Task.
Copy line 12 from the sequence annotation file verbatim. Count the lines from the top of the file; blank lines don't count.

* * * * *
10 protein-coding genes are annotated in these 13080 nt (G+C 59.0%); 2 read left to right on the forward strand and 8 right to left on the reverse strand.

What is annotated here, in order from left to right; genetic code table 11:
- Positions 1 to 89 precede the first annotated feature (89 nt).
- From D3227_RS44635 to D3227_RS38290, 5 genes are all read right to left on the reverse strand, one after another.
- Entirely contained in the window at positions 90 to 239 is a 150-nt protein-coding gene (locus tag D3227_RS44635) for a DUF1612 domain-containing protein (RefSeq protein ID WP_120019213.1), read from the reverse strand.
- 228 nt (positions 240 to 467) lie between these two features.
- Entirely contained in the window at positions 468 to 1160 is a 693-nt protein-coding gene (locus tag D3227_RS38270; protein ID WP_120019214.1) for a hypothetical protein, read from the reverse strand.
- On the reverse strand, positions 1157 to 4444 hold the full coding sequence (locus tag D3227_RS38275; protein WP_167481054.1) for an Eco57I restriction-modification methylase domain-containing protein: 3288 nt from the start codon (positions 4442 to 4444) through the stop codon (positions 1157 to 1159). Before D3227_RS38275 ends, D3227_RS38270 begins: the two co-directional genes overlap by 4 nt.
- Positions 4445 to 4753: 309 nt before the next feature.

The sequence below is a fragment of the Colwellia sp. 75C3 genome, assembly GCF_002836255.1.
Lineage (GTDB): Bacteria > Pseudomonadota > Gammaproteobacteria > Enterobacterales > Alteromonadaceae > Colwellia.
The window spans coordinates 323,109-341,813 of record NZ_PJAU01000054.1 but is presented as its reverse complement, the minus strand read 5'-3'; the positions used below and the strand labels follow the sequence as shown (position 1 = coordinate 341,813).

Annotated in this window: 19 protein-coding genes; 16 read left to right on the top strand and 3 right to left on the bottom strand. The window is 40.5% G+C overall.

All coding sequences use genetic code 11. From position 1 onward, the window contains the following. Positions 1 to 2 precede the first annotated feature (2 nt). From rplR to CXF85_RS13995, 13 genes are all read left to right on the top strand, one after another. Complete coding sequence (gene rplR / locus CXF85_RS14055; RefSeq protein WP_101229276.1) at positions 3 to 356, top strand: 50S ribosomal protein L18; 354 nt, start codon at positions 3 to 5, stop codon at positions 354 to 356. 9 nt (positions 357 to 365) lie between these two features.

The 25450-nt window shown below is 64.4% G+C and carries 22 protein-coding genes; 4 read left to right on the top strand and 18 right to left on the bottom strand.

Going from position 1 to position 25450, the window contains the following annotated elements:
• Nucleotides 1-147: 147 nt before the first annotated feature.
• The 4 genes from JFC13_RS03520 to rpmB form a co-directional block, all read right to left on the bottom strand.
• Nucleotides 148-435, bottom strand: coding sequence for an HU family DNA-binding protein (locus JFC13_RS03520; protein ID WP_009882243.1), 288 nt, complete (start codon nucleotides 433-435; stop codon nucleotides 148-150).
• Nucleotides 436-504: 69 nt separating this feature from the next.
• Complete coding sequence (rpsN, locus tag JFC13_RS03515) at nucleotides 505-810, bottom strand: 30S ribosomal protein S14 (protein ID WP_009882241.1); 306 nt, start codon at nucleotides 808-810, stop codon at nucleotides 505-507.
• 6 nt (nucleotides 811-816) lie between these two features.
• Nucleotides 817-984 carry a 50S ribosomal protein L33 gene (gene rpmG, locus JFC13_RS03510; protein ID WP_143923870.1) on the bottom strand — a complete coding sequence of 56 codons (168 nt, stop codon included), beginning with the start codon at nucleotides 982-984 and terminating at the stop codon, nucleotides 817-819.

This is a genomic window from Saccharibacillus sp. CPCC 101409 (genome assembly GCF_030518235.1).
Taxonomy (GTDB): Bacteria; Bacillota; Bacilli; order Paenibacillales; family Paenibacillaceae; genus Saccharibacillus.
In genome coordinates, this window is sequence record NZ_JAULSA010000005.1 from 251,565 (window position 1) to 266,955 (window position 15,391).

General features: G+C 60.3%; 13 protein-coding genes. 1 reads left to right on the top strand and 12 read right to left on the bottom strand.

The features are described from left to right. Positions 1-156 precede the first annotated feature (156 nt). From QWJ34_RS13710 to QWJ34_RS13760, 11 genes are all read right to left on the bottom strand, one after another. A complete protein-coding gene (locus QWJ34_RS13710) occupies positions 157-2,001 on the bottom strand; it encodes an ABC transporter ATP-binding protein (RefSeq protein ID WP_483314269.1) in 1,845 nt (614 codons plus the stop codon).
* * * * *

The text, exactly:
The window spans coordinates 323,109-341,813 of record NZ_PJAU01000054.1 but is presented as its reverse complement, the minus strand read 5'-3'; the positions used below and the strand labels follow the sequence as shown (position 1 = coordinate 341,813).